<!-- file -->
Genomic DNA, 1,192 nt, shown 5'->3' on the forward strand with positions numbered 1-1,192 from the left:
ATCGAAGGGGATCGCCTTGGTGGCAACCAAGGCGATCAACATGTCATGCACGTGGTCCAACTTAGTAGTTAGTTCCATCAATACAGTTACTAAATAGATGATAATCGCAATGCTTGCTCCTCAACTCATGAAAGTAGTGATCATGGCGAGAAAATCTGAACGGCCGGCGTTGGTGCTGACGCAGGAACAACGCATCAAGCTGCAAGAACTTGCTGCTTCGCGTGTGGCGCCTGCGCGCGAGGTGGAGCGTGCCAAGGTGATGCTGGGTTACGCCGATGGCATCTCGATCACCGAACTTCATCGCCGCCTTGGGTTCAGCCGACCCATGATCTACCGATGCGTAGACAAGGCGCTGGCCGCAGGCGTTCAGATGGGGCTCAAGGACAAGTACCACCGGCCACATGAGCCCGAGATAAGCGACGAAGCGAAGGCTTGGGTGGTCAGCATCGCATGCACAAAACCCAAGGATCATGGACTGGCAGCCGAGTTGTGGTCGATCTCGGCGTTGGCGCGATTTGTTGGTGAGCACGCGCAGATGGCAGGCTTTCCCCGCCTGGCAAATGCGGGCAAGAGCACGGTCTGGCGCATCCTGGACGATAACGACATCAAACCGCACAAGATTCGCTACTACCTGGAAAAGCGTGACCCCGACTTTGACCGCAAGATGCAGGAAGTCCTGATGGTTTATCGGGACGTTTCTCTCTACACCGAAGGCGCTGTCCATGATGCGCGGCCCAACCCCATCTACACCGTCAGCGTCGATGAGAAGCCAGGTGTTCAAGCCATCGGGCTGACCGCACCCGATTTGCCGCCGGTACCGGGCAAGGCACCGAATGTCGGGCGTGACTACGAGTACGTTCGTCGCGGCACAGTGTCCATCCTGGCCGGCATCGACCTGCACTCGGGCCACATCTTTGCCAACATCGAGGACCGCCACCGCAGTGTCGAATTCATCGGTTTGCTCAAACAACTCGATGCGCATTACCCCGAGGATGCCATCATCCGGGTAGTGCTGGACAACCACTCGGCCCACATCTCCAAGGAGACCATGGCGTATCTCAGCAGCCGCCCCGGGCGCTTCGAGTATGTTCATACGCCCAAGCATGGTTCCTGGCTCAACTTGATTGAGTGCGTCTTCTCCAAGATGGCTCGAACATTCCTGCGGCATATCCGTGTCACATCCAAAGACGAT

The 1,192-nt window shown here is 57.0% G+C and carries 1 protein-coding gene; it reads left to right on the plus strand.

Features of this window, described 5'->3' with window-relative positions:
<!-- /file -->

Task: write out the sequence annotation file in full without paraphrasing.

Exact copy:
Genomic DNA, 1,192 nt, shown 5'->3' on the forward strand with positions numbered 1-1,192 from the left:
ATCGAAGGGGATCGCCTTGGTGGCAACCAAGGCGATCAACATGTCATGCACGTGGTCCAACTTAGTAGTTAGTTCCATCAATACAGTTACTAAATAGATGATAATCGCAATGCTTGCTCCTCAACTCATGAAAGTAGTGATCATGGCGAGAAAATCTGAACGGCCGGCGTTGGTGCTGACGCAGGAACAACGCATCAAGCTGCAAGAACTTGCTGCTTCGCGTGTGGCGCCTGCGCGCGAGGTGGAGCGTGCCAAGGTGATGCTGGGTTACGCCGATGGCATCTCGATCACCGAACTTCATCGCCGCCTTGGGTTCAGCCGACCCATGATCTACCGATGCGTAGACAAGGCGCTGGCCGCAGGCGTTCAGATGGGGCTCAAGGACAAGTACCACCGGCCACATGAGCCCGAGATAAGCGACGAAGCGAAGGCTTGGGTGGTCAGCATCGCATGCACAAAACCCAAGGATCATGGACTGGCAGCCGAGTTGTGGTCGATCTCGGCGTTGGCGCGATTTGTTGGTGAGCACGCGCAGATGGCAGGCTTTCCCCGCCTGGCAAATGCGGGCAAGAGCACGGTCTGGCGCATCCTGGACGATAACGACATCAAACCGCACAAGATTCGCTACTACCTGGAAAAGCGTGACCCCGACTTTGACCGCAAGATGCAGGAAGTCCTGATGGTTTATCGGGACGTTTCTCTCTACACCGAAGGCGCTGTCCATGATGCGCGGCCCAACCCCATCTACACCGTCAGCGTCGATGAGAAGCCAGGTGTTCAAGCCATCGGGCTGACCGCACCCGATTTGCCGCCGGTACCGGGCAAGGCACCGAATGTCGGGCGTGACTACGAGTACGTTCGTCGCGGCACAGTGTCCATCCTGGCCGGCATCGACCTGCACTCGGGCCACATCTTTGCCAACATCGAGGACCGCCACCGCAGTGTCGAATTCATCGGTTTGCTCAAACAACTCGATGCGCATTACCCCGAGGATGCCATCATCCGGGTAGTGCTGGACAACCACTCGGCCCACATCTCCAAGGAGACCATGGCGTATCTCAGCAGCCGCCCCGGGCGCTTCGAGTATGTTCATACGCCCAAGCATGGTTCCTGGCTCAACTTGATTGAGTGCGTCTTCTCCAAGATGGCTCGAACATTCCTGCGGCATATCCGTGTCACATCCAAAGACGAT

The 1,192-nt window shown here is 57.0% G+C and carries 1 protein-coding gene; it reads left to right on the plus strand.

Features of this window, described 5'->3' with window-relative positions: